The dreaded 15-month L train shutdown, planned and studied for three years, is canceled. Or is it? Gov. Andrew Cuomo on Thursday presented a proposal for a new L train plan that would no longer require a 15-month closure of the Carnasie Tunnel, the link between Manhattan and Brooklyn and which was damaged by saltwater floods during Hurricane Sandy. During the news conference, Cuomo, along with a panel of experts, engineers, and the acting chair of the MTA, Fernando Ferrer, touted the project as being the shortest and best way to fix the tunnel. But in a conference call with reporters on Friday, the governor called on the MTA board to hold an emergency meeting to vote yay or nay on his new plan, of which most had heard about on the same day it was announced.
“I am calling on them to have a meeting, have a meeting right away, make it a public meeting, let the public hear the plan,” Cuomo said during Friday’s call. “Because New Yorkers, God bless them, can be a little skeptical and I can see why they would be skeptical in this situation.”
Despite years of research and planning for the impending shutdown, originally scheduled for the end of April, Cuomo’s task force found (and which the MTA accepted), just three months before the planned closure, that both tunnels can remain open. Repair work will instead take place on one tunnel at a time on nights and weekends, for up to 20 months, which will make the L train run every 15 to 20 minutes during that time.
As 6sqft reported on Thursday, instead of demolishing the bench walls to remove the old cables, the new plan leaves the cables there, which would reduce the amount of construction work needed, Mary Boyce, the Dean of Columbia Engineering. Any unstable bench walls will be removed and weakened ones will be reinforced with a polymer wrap. Boyce told reporters that the new design achieves all functional outcomes as the previous plan, but reduces the amount of work needed.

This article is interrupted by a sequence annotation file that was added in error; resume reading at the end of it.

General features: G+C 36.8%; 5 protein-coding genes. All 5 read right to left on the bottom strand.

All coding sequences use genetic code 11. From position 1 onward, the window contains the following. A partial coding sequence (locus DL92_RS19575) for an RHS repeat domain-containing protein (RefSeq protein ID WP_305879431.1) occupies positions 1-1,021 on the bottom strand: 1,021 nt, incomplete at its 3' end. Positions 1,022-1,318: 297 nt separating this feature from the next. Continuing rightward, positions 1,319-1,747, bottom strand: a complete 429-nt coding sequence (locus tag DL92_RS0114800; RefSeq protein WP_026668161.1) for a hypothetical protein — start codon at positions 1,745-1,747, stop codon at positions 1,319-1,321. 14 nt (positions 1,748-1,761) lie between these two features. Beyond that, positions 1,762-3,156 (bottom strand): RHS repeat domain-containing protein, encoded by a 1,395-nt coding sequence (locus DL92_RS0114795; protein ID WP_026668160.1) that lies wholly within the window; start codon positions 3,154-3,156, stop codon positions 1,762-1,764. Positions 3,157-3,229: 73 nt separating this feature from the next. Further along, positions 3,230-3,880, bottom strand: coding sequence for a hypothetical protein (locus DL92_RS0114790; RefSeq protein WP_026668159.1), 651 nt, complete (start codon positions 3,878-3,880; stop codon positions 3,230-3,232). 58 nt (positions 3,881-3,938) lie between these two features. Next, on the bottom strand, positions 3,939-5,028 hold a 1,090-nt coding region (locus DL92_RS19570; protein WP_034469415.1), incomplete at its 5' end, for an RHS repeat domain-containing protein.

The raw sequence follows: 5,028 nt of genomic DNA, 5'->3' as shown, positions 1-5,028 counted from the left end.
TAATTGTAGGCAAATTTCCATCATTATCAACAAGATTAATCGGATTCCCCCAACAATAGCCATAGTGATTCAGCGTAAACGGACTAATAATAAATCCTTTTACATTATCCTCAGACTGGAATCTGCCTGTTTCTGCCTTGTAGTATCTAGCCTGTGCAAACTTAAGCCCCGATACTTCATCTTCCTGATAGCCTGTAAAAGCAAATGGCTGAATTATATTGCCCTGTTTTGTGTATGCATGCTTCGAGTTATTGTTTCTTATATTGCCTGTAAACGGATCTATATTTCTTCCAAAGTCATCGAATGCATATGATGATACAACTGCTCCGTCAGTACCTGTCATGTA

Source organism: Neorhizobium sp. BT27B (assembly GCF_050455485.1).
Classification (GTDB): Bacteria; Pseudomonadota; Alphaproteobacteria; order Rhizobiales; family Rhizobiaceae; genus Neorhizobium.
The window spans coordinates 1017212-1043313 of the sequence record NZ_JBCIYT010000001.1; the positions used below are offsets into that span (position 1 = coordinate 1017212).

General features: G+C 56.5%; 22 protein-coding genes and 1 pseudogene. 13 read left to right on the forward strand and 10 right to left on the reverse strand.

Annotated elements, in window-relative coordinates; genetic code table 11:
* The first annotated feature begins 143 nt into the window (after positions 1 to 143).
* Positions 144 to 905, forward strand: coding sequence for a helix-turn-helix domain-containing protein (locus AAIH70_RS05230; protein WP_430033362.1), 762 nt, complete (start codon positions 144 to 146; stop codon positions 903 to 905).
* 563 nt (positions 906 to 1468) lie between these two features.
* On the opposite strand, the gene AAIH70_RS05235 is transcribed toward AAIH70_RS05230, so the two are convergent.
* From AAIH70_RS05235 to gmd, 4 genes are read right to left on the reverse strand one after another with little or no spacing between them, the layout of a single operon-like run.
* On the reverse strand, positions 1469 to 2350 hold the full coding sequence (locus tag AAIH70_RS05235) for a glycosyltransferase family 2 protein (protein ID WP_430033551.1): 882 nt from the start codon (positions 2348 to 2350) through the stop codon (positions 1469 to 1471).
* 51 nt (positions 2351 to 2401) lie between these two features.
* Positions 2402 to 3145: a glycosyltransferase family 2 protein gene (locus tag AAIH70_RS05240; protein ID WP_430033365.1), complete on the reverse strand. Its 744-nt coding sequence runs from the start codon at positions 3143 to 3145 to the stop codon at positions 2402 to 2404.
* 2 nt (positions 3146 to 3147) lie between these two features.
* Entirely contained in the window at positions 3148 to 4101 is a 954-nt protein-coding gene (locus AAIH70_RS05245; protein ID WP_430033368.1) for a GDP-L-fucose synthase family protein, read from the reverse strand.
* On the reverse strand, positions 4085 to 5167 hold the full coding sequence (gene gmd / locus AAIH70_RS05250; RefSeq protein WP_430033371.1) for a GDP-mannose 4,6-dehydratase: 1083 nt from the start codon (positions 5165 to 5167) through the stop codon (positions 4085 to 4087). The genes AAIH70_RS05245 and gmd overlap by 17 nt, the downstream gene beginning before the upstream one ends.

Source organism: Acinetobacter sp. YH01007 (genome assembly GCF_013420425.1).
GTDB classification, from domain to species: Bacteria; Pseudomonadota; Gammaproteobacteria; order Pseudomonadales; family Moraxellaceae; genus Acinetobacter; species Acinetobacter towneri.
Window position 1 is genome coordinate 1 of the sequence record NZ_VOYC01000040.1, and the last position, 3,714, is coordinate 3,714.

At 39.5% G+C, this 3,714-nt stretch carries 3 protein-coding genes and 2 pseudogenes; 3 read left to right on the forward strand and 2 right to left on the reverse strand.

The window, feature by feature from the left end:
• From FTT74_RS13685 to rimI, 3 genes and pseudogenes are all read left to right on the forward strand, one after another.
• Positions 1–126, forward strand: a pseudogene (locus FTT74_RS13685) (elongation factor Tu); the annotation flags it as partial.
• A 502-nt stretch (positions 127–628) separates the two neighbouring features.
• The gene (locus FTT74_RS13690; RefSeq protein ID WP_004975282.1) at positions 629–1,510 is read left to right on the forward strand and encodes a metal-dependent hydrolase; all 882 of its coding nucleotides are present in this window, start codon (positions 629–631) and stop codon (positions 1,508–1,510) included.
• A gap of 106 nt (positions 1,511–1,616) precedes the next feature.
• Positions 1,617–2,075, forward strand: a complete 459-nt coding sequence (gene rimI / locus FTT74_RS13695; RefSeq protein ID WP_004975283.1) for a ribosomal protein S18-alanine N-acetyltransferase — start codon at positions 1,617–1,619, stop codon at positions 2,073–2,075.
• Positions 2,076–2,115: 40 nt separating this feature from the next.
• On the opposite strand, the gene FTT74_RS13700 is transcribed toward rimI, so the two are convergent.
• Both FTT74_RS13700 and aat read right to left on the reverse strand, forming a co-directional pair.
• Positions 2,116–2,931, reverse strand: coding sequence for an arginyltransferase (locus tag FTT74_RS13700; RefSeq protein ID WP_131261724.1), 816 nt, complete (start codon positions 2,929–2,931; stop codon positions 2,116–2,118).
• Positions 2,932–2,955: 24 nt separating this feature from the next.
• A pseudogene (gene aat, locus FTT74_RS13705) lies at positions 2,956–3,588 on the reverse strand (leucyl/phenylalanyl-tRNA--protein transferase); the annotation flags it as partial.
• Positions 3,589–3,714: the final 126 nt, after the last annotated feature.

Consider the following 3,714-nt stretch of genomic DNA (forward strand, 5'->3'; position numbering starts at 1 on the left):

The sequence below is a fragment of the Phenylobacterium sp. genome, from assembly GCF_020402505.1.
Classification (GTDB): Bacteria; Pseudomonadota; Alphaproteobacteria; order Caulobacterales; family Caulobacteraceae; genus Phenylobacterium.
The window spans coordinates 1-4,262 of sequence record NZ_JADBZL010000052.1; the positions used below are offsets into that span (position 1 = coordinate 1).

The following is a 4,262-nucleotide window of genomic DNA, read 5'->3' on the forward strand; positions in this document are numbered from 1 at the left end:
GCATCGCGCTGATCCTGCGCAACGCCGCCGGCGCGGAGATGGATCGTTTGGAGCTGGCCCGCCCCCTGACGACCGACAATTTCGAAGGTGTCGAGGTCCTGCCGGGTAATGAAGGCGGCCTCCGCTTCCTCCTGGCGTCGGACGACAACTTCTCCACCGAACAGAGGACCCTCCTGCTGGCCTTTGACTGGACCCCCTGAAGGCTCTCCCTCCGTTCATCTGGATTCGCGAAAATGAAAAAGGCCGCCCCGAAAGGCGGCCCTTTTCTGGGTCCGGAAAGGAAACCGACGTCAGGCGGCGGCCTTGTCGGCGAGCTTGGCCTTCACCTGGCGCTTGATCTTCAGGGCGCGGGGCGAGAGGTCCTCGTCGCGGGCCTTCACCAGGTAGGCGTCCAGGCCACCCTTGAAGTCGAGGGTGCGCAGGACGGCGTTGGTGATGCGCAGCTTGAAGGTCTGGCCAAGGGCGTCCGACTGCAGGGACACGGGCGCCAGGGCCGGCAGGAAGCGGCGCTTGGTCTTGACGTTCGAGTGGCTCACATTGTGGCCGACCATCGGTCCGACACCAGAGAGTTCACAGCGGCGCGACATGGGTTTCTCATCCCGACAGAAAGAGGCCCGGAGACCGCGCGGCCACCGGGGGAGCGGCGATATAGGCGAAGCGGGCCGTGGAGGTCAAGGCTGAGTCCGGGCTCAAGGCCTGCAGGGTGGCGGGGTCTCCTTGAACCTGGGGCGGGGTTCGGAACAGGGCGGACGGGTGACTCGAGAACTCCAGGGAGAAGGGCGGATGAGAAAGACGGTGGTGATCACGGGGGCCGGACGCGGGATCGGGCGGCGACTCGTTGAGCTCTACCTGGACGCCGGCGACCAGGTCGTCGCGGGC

The city has conducted numerous meetings and studies regarding alternative transit options, and real estate prices along the subway line have suffered. And questions remain as to why this new, about-face plan was announced just months before the shutdown was planned, after years of the MTA warning of the necessity of the tunnel rebuild.
In a press release, the MTA accepted the recommendations of Cuomo’s panel. “We have a shared goal in this effort: to make sure New Yorkers are subjected to the least possible disruptions as a result of this necessary repair work,” Ferrer said.
“With the L Project, and all our major projects, we’re consistently looking for new and innovative methods, and the guidance and recommendations we have received today will ease the strain on customers and help us ensure we are providing a consistently reliable service.”
According to Cuomo, the MTA board will have to first vote to “pursue the plan,” and then make adjustments, including things like the prior deal worked out with the contractor. “It’s up to the MTA board and those 17 members which are appointed by various political entities and have their own perspectives,” Cuomo said on Friday.
In an interview Friday with WNYC’s Brian Lehrer, Mayor Bill de Blasio who said he would like to know more information on the L train plan, but called it good news. “I hope when the smoke clears that we have something here that will actually improve the lives of every day New Yorkers.”
- Cuomo calls for last-minute halt of L train shutdown in favor of a new tunnel design
- Cuomo tours damaged L train tunnel four months before shutdown
- April 27, 2019: MTA announces start date for L train shutdown